Adding to a flurry of other announcements regarding British Prime Minister David Cameron’s major military budget cuts, the British military is said to be planning a withdrawal of its remaining 20,000 troops from Germany in 2020, some 75 years after they got there.
Britain occupied the northwestern portion of Germany in the wake of World War 2, up to the Danish border and including the cities of Hamburg and Lübeck. Much of the land had been a possession of the British monarchy as the Kingdom of Hanover, though the union of the two lands ended in 1837 when King William IV died with no male heir. Hanover, unlike Britain, operated under salic primogeniture, so the Hanoverian crown fell to his brother, the Duke of Cumberland, while the British crown went to Queen Victoria.
After the WW2 occupation, Britain folded its territory into West Germany (along with US and French possessions), but kept a major military presence in the region under the name British Army of the Rhine through the Cold War. When the Cold War ended and Germany reunified, the troop numbers were reduced and the force renamed to British Forces Germany.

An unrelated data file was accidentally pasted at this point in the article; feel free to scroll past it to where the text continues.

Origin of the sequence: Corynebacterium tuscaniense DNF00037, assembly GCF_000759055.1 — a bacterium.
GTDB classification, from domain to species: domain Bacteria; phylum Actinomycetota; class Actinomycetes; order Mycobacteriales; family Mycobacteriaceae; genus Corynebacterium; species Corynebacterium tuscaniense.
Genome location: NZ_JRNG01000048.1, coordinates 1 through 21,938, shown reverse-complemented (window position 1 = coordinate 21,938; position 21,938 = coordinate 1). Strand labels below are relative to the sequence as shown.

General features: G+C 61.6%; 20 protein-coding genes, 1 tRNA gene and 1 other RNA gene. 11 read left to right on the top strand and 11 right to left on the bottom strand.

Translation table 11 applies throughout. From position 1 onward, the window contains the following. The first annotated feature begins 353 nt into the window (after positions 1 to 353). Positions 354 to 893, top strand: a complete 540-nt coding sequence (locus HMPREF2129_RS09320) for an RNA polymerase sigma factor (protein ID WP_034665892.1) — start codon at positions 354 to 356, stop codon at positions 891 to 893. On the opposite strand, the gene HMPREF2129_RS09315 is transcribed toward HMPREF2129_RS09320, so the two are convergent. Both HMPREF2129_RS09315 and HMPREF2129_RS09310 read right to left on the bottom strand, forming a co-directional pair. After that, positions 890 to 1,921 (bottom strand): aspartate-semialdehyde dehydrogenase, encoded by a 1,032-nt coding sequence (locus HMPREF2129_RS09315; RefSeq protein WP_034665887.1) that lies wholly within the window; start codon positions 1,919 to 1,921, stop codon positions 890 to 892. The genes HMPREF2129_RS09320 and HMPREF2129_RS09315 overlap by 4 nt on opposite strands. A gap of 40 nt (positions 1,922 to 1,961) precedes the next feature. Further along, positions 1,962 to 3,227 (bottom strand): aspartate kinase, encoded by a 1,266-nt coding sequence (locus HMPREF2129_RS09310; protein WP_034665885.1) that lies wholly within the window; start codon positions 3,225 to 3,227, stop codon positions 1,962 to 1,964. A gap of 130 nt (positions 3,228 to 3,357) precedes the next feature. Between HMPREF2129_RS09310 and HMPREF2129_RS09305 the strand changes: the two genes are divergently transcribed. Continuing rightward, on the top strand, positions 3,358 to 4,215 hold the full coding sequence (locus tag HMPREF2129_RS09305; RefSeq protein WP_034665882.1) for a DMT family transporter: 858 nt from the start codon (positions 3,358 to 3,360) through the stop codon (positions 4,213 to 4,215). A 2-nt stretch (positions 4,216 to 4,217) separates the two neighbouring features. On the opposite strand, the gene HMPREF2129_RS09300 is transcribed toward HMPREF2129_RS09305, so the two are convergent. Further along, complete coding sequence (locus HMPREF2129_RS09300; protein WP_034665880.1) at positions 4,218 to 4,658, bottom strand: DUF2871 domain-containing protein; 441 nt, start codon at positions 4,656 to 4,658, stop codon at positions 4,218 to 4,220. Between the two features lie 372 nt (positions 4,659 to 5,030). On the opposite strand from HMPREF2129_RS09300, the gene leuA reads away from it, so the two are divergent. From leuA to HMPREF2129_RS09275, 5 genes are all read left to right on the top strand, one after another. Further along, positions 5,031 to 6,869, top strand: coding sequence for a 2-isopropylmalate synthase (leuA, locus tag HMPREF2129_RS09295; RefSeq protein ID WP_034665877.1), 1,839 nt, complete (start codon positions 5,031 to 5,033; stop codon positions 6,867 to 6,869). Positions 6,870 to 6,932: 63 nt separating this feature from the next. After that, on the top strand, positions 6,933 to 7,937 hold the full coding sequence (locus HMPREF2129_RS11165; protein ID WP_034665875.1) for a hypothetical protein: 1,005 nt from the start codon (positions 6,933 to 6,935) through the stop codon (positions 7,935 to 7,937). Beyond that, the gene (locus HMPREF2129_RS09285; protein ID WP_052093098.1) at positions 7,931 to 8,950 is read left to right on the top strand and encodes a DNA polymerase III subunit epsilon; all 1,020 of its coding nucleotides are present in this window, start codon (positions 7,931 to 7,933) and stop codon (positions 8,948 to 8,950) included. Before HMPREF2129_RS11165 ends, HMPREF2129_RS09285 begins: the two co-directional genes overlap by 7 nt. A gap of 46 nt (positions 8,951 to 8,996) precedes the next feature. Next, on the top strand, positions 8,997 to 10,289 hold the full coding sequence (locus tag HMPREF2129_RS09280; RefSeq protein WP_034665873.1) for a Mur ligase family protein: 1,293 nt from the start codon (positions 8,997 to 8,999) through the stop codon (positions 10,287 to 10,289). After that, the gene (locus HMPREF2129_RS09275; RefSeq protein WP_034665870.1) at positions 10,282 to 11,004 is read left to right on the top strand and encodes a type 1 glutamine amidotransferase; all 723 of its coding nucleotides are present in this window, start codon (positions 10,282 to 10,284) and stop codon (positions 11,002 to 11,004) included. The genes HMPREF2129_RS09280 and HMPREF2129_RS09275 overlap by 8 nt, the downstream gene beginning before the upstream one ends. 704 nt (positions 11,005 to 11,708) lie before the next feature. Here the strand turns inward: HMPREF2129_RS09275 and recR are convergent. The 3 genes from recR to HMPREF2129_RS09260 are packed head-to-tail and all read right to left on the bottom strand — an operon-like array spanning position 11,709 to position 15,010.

But this too is on the chopping block, with Cameron saying that roughly half the 20,000-strong force should be out by 2015, with the rest coming by 2020, 75 years after the troops arrived.
75 years is a long time for the troops to be there, and truthfully there has been little logical reason for keeping them in Germany, beyond the history of having been there so long. A strategic review found “no operational requirement” for the troops to be there, and the onerous costs were no longer acceptable at a time when the British government is struggling to make ends meet on all fronts. So far the cuts will not effect British troops in Cyprus or the Falkland Islands.
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